How It All Began

Red-breasted Nuthatch Eating Suet

These little guys used to be a regular at my suet feeders during the winter. Then for a few years none appeared. This winter, however, a pair seems to appear sporadically. Red-breasted Nuthatches do nest in Rhode Island. In fact, I spotted a nesting pair a couple of summers ago while participating in the RI Bird Atlas. So, why a post about them when their cousin, the White-breasted Nuthatch, is so much more common? Here are the Whites, for comparison.

White-breasted Nuthatch with seed
My White-breasted Nuthatch Foraging

My father taught me to love the natural world. While serving in India during World War II he collected butterflies. An unfortunate plane crash took out his efforts, as well as the pilot, sadly. My naturalist education began with the study of butterflies when I was in the fourth grade. We spent summers in Michigan, so I became rather proficient with species from central Ohio and northern Michigan, though they are quite similar.

The next step for me was birds. I loved watching them come to our home feeders. One of my absolute favorites was–and still is–the Red-breasted Nuthatch. They are slightly smaller than their White-breasted cousins. My father broadened my birding experiences over the years. More than once we drove from Columbus to the Ottawa National Wildlife Refuge and the Magee Marsh Wildlife Area near Toledo. As any serious birder will confirm, these locations are among the premiere places to see warblers. As these colorful little birds migrate to their nesting grounds in Canada they stack up along the shore of Lake Erie, feeding and resting, awaiting just the right conditions for taking off over the lake. I remember one time, after a morning of constant warbler sighting and identifying, we were sitting in the car eating lunch. The warblers literally dripped off the tree in front of the car! What a memorable experience.

By the time I reached the seventh grade I wanted a pair of binoculars of my own. “OK,” said my father, “but you have to pay for them yourself by saving your allowance.” At that time Columbus was home to a company that made binoculars–Burton. I needed $65.00 to purchase a pair of 8-power binoculars suitable for birding. It took me a year, but I made it. My father drove me to the factory store, and I handed over my hard-earned cash for my new birding companions. I vaguely remember that Burton was bought out by another company, but I can’t remember exactly who. Perhaps it was Bushnell. At any rate, a Google search yielded this ad from a hunting magazine.

Hunting magazine ad for Burton binoculars.

I had those binoculars for several years, until an unfortunate roll in a canoe proved that they were, indeed, not waterproof.

Binoculars today usually look quite different. The Burton ones were of the porro prism design, the only thing available at the time. Because of the interior placement and shape of the prisms, the objective lenses in porro prism binoculars are wide-set in relation to the eyepieces. This makes them awkward to hold. The roof prism design allows for the objective lenses to be in line with the eyepieces, making for lighter weight and greater comfort, at the expense of greater cost. This article gives some historical insight on the shift from porro prism to roof prism binoculars.

From butterflies to birds to nature as a whole. I love it all. In recent years I’ve added photography to the ways I enjoy the natural world.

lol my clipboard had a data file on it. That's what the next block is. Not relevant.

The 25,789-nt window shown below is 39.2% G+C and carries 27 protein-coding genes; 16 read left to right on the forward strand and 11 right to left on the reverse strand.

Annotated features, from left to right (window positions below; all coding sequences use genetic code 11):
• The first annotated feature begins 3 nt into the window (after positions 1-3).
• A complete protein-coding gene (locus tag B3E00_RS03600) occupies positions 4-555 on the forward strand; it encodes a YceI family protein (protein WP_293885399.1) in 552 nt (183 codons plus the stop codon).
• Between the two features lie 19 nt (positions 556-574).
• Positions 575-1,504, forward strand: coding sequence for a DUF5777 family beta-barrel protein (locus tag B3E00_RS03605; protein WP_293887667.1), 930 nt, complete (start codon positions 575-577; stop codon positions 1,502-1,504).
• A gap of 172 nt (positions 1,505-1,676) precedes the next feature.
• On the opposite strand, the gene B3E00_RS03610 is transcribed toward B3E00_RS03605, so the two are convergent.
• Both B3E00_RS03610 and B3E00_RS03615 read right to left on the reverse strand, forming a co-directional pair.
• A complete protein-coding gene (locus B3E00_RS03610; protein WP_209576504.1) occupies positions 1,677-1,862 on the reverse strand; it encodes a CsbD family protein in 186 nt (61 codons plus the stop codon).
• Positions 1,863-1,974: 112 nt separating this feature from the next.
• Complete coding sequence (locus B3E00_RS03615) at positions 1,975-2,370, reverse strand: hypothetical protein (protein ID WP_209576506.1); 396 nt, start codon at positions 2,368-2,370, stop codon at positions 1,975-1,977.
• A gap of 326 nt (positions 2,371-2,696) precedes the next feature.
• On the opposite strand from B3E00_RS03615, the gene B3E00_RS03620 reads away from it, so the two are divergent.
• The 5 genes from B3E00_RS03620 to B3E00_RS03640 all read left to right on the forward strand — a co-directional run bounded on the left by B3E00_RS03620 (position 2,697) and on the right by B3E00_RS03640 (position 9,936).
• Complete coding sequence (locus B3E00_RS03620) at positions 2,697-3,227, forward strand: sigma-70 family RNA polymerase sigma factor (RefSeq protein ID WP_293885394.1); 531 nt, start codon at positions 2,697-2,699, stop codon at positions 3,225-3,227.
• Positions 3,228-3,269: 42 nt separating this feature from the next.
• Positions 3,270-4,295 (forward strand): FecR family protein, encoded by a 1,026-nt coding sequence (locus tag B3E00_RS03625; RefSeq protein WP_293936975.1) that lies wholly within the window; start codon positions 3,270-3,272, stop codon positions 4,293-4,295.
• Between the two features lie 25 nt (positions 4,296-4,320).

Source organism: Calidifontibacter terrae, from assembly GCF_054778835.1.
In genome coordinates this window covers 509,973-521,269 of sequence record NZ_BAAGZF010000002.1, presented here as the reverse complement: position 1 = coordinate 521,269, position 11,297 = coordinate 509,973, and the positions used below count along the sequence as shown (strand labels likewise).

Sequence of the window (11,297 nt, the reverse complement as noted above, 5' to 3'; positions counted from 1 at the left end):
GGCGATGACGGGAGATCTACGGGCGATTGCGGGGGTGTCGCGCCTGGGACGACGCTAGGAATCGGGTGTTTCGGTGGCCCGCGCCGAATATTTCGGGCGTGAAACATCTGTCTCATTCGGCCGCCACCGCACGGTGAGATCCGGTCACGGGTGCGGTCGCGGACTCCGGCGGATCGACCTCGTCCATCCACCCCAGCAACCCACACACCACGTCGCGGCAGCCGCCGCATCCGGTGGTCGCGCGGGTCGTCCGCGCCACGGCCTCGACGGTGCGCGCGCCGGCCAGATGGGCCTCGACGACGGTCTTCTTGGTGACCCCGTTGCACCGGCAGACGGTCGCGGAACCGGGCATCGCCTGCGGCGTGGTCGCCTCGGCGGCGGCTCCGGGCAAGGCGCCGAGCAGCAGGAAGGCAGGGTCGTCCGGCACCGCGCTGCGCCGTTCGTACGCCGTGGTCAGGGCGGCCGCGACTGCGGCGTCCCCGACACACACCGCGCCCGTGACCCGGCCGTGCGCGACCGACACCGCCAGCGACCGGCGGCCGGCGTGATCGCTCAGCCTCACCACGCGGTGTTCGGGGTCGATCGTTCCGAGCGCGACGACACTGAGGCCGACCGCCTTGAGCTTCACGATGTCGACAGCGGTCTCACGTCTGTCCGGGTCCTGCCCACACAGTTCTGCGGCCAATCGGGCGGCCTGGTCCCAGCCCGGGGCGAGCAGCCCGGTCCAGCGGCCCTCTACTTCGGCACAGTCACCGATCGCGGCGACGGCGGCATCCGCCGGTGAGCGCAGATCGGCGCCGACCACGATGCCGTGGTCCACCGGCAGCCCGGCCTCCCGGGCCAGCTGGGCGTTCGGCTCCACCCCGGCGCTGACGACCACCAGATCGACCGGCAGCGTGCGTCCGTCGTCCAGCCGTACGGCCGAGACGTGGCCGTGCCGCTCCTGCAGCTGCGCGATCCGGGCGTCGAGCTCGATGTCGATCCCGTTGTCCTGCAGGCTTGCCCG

Osprey Monitoring

Osprey in Flight

Every week, from April through August, volunteers in Rhode Island head forth to check on Osprey nests. The monitoring program, overseen by the Audubon Society of Rhode Island (ASRI), is a model for efforts in other states. The monitoring of Osprey (Pandion haliaetus) in RI began in 1977 by the RI Department of Environmental Management, and was taken over by ASRI in 2010. With one exception, data on Osprey nesting has been collected every year by citizen volunteers. Osprey numbers have increased annually, once the use of DDT was outlawed. The pesticide DDT accumulated in the food chain, causing major problems for birds like Osprey and Bald Eagles (among other species). DDT caused the shells of eggs to be thin, so thin that the weight of adult birds crushed them as the adults tried to incubate the eggs. Rachel Carson’s Silent Spring highlighted these impacts, as well as the harmful effects of other pesticides, helping to jump start the modern environmental movement. Once DDT was outlawed in the United States, Osprey, Bald Eagles, and other species began to return in numbers and to locations they had previously enjoyed. Monitoring and reintroduction programs began. I am responsible for monitoring four nests this year, three in Hopkinton, RI, and one in West Greenwich, RI. Three of the four are active, meaning they are occupied and the adult birds appear to be incubating eggs or attending to young. In all cases it is not possible to see into the nests, so I have to judge from the adults’ behavior.

Osprey have several popular names: fish hawk, fish eagle, river hawk, and even sea hawk. As these names suggest, they eat fish exclusively, but are neither eagles nor hawks. Rather, Osprey are the sole species in their biological family. They are a holarctic species, meaning they are found throughout the northern continents of the world. Osprey occur on every continent except Antarctica, although they do not breed in South America, heading south in winter months from their nesting territories in North America. Osprey always fly with their wings crooked in an “M” shape and have a dark patch on their “elbows”, actually the equivalent of their wrists. They have scales on their toes that help them grasp fish, which they capture by diving. Unlike eagles and hawks, Osprey can rotate one toe backwards, better enabling them to hold their prey with two toes forward, two backward.

Looking for the King

King Eider – #3